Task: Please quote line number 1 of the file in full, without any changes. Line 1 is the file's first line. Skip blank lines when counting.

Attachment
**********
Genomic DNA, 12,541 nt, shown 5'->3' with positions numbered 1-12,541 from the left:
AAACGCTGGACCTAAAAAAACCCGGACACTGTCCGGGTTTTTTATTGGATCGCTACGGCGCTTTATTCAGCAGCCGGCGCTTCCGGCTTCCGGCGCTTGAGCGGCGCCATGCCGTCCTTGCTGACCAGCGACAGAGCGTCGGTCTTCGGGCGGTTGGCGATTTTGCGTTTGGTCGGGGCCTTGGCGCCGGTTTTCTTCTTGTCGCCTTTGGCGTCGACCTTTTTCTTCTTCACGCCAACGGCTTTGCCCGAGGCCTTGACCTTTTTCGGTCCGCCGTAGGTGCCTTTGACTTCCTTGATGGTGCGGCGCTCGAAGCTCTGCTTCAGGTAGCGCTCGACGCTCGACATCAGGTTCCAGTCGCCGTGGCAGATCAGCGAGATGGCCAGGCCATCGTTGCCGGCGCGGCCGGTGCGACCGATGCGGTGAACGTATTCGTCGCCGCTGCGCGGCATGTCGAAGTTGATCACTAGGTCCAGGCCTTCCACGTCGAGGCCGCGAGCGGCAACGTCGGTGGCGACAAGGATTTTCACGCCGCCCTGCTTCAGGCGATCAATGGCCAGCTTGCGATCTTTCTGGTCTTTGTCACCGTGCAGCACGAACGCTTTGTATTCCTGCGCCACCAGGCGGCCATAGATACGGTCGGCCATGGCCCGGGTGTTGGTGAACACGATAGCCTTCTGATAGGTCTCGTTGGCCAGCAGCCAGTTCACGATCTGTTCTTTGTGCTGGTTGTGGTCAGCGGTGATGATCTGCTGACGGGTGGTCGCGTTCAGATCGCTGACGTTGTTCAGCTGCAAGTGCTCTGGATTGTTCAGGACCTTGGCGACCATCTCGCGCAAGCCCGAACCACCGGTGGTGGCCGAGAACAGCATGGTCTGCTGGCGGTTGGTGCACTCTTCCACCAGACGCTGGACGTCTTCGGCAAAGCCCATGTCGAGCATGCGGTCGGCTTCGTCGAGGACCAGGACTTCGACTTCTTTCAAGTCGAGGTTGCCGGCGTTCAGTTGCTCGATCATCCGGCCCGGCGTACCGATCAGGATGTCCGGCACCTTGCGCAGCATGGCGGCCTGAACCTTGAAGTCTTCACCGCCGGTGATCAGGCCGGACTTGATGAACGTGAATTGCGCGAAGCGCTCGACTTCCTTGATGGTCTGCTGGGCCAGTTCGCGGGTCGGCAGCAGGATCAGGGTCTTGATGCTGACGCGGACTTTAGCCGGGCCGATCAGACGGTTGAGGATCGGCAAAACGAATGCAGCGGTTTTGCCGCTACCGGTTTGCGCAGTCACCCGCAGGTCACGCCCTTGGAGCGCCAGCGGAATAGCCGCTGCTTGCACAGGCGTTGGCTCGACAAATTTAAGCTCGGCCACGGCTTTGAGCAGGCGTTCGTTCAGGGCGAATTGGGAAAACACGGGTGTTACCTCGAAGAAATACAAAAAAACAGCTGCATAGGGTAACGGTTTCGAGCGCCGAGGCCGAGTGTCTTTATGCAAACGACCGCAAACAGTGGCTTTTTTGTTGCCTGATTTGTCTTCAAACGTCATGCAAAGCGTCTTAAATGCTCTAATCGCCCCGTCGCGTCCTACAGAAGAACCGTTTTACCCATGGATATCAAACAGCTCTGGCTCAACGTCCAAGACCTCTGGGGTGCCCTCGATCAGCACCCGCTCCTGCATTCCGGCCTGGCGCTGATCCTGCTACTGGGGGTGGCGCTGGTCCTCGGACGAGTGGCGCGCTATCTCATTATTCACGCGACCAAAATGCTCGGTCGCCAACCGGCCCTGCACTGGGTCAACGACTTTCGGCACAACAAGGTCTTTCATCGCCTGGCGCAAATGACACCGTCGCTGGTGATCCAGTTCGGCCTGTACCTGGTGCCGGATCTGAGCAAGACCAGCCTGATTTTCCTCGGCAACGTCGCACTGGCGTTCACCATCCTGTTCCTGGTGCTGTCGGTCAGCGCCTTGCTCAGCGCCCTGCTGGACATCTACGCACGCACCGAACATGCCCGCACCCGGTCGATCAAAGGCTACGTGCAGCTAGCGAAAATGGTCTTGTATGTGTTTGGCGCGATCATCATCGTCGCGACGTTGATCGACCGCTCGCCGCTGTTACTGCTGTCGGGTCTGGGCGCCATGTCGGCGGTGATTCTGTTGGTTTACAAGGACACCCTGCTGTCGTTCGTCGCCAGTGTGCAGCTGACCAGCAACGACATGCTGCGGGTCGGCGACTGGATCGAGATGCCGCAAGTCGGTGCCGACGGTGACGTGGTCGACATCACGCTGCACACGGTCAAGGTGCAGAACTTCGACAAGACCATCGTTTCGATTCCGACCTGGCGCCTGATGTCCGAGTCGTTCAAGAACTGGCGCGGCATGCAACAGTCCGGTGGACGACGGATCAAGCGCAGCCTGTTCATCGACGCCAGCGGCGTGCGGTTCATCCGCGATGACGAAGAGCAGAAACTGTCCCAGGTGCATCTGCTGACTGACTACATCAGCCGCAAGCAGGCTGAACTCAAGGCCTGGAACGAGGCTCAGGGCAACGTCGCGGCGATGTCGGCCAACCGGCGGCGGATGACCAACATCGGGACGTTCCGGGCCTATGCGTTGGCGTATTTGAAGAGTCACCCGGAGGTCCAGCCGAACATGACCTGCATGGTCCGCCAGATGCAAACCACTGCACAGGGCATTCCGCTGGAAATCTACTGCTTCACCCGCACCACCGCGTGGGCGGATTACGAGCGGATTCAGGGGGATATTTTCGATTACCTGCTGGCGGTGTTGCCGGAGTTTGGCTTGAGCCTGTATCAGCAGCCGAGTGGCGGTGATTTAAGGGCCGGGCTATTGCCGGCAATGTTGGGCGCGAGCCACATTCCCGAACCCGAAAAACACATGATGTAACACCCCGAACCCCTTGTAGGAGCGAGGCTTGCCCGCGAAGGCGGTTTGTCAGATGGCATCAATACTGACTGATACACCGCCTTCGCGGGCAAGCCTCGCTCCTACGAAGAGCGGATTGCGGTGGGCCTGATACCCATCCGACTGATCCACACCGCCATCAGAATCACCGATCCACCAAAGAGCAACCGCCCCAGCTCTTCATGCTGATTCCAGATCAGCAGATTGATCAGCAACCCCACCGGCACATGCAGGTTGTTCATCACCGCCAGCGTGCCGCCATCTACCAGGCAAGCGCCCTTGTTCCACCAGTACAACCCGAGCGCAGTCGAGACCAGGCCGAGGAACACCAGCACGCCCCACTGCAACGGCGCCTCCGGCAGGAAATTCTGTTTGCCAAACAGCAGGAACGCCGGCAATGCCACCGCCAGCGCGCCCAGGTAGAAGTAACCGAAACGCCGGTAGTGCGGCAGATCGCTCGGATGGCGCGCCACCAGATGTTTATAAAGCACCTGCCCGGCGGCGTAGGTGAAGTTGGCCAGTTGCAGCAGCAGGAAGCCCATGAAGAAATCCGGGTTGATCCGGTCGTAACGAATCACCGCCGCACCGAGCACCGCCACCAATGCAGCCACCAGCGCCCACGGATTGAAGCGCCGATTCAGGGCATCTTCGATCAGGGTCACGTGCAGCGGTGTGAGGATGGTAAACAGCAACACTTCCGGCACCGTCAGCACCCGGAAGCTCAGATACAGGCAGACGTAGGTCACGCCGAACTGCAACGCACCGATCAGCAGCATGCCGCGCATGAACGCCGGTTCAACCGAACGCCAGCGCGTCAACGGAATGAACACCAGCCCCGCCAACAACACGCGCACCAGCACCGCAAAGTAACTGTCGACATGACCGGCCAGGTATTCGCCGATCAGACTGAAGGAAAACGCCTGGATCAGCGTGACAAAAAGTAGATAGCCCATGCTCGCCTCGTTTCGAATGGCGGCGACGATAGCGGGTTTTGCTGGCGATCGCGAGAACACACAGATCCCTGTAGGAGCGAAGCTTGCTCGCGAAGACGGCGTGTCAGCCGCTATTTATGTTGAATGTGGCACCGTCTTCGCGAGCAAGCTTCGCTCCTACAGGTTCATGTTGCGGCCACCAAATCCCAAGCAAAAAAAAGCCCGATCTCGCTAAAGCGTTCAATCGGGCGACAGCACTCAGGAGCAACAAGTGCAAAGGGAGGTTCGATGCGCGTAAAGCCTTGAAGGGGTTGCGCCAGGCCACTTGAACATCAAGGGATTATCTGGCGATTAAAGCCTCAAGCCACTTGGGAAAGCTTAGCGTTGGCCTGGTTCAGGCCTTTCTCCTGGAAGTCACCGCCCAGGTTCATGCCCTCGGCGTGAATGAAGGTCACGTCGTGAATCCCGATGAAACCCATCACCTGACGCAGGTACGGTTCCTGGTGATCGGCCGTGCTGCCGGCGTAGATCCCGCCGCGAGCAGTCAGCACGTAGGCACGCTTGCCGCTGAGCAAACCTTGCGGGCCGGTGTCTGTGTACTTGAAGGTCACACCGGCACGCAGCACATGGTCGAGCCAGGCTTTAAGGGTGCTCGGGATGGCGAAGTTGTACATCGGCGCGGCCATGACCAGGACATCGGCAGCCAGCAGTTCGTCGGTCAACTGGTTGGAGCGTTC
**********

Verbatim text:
Genomic DNA, 12,541 nt, shown 5'->3' with positions numbered 1-12,541 from the left: